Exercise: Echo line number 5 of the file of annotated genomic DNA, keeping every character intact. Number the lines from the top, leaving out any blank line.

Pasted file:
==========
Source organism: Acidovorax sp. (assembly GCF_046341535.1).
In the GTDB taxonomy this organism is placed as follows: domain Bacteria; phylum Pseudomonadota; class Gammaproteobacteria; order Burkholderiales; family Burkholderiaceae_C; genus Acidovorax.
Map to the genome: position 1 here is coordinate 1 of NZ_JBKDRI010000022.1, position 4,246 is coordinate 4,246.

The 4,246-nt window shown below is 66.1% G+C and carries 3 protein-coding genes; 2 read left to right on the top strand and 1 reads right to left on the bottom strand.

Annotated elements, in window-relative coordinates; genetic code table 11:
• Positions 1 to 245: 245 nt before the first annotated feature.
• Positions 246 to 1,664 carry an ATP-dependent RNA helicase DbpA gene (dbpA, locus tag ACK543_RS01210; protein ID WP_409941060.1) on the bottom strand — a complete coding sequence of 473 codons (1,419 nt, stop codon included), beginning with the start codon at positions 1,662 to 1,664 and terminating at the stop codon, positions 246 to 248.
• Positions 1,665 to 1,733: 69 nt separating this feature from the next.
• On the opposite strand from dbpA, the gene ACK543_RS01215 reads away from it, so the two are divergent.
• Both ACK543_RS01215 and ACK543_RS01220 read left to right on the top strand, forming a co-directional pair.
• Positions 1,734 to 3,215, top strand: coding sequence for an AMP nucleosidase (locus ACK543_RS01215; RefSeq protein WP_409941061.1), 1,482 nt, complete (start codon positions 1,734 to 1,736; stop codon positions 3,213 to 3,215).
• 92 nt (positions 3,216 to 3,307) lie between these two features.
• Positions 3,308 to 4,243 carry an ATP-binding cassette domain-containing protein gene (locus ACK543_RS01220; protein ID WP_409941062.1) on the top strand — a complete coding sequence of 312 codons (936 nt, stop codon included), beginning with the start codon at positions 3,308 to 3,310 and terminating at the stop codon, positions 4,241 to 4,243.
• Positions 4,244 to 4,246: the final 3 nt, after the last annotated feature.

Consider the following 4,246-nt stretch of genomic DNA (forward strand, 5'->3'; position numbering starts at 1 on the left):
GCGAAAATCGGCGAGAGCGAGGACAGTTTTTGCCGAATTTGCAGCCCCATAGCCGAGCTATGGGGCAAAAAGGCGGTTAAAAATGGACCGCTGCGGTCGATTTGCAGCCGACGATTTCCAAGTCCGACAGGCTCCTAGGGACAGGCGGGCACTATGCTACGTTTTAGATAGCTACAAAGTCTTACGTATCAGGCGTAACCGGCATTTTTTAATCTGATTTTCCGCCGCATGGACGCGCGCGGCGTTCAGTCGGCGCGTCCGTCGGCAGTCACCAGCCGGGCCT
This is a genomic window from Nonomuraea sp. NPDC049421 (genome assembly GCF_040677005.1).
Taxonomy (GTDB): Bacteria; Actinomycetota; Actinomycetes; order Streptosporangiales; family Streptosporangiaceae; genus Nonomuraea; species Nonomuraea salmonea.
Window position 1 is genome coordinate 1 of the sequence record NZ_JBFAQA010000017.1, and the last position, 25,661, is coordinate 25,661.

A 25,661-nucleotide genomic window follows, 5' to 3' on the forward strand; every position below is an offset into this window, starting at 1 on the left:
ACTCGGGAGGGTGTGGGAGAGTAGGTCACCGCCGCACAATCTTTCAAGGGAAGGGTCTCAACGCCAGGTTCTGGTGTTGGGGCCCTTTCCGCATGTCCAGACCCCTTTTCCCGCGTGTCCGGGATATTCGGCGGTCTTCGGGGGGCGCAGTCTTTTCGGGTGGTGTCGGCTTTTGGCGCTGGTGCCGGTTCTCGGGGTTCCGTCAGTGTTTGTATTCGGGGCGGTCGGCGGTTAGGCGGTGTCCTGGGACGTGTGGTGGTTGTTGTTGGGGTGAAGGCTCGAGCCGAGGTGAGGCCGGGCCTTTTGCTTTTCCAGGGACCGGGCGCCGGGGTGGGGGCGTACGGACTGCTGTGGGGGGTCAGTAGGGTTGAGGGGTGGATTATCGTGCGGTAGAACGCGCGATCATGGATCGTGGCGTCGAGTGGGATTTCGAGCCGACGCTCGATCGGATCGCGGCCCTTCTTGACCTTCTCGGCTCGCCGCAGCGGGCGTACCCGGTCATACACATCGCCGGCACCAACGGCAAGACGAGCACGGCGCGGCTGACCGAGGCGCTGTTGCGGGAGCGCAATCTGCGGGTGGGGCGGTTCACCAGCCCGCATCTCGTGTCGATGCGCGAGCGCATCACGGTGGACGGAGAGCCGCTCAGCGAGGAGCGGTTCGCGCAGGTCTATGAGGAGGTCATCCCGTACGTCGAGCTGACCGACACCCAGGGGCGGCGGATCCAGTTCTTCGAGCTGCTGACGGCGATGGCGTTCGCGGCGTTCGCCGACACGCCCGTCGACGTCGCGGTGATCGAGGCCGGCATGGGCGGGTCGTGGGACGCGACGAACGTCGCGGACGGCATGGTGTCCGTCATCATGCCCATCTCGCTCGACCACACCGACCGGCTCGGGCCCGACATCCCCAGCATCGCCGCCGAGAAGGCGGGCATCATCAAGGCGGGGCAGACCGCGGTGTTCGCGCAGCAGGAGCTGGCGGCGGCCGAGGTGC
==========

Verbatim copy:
Annotated elements, in window-relative coordinates; genetic code table 11: